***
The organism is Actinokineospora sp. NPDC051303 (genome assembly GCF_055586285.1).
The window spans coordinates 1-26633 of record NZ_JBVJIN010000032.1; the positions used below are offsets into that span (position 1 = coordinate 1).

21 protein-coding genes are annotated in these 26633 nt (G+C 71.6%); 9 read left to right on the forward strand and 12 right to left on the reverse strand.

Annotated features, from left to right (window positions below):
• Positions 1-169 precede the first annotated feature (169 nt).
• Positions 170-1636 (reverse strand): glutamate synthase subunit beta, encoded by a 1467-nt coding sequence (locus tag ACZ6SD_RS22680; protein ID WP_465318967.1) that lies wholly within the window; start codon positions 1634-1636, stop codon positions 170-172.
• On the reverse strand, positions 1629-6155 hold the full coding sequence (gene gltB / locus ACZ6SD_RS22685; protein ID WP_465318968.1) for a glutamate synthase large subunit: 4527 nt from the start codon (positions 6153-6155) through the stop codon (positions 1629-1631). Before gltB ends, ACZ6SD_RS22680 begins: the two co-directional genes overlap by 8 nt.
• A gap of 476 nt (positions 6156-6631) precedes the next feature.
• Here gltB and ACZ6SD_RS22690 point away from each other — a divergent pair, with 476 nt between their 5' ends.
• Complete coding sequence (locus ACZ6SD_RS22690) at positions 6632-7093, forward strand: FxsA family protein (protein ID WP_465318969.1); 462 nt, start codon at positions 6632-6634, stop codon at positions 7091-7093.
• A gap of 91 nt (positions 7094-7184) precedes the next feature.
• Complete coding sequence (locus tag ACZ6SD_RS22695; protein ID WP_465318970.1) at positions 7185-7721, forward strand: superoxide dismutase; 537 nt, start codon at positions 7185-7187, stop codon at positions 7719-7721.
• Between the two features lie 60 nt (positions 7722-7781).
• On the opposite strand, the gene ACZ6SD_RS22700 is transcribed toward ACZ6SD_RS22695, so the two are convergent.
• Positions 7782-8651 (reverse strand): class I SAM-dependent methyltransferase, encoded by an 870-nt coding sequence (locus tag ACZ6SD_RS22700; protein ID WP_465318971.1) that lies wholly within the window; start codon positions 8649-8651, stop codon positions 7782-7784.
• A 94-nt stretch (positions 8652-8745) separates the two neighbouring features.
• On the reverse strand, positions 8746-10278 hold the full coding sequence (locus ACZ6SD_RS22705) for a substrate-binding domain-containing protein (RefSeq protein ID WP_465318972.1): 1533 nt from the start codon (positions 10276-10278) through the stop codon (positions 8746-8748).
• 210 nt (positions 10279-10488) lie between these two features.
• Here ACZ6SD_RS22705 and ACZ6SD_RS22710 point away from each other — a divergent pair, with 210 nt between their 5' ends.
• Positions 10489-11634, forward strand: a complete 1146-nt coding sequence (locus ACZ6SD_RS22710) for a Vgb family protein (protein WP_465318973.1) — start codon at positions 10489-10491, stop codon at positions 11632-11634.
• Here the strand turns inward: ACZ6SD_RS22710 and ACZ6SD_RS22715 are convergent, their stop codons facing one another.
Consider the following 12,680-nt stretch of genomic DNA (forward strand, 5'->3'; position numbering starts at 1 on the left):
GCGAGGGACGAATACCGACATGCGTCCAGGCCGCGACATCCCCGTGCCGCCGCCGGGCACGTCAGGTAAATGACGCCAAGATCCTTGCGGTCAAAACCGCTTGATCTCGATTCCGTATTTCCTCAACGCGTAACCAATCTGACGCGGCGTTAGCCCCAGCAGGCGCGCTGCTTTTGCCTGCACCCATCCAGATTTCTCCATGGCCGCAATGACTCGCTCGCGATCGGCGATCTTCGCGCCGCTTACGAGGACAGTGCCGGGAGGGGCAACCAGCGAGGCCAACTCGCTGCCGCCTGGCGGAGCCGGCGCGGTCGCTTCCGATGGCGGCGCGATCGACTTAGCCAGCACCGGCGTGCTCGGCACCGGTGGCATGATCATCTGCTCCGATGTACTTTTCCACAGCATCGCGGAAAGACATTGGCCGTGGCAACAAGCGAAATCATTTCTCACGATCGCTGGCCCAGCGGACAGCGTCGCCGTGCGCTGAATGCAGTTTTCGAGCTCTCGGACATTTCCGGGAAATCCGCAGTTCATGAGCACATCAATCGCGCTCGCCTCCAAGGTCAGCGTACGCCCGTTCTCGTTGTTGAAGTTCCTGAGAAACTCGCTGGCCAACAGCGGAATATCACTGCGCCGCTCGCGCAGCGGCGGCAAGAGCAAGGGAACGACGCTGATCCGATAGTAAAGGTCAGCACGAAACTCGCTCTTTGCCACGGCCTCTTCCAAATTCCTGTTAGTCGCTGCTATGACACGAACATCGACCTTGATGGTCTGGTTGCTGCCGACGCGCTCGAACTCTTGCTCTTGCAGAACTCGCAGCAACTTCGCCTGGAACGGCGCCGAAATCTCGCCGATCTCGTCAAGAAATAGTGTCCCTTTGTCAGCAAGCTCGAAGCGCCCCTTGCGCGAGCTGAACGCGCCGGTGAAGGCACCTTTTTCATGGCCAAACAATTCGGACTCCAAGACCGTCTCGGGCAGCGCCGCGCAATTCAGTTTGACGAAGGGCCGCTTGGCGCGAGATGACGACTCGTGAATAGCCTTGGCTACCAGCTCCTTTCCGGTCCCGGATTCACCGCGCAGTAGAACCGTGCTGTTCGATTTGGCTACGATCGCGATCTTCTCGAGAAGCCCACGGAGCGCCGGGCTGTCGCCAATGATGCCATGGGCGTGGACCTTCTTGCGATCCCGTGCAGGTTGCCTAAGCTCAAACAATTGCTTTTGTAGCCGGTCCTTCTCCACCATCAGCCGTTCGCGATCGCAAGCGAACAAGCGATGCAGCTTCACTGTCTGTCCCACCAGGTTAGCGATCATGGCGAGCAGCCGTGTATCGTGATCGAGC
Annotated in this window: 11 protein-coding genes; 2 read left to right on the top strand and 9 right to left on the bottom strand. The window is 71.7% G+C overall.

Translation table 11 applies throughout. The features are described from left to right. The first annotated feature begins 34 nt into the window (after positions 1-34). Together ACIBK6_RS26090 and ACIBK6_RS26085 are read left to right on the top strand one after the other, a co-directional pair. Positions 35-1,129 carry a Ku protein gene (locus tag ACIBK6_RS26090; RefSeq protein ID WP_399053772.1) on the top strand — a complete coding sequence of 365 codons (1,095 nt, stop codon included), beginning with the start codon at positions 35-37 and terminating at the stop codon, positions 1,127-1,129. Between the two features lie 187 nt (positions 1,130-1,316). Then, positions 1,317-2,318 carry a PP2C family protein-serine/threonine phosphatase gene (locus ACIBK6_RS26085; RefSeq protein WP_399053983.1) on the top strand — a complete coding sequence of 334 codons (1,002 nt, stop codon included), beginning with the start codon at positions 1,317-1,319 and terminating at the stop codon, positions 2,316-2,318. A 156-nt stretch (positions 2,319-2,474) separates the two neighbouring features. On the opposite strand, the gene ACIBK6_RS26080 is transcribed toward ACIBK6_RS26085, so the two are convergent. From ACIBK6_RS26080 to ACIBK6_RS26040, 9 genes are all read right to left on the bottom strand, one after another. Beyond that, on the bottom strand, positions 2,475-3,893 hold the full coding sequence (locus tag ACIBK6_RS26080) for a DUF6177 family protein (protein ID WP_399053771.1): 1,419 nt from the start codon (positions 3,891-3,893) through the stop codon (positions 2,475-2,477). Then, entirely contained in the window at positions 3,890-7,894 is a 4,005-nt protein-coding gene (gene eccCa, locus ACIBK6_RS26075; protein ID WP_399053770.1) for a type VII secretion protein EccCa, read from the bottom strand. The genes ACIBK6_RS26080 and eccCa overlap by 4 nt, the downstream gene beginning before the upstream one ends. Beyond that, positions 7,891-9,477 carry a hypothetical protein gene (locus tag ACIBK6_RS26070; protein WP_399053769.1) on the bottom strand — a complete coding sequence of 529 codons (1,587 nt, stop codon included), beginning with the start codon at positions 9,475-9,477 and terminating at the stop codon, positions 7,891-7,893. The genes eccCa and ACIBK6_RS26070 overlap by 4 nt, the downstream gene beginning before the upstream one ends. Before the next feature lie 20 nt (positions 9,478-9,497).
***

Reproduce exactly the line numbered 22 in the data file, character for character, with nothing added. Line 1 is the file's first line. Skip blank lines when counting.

Consider the following 12,680-nt stretch of genomic DNA (forward strand, 5'->3'; position numbering starts at 1 on the left):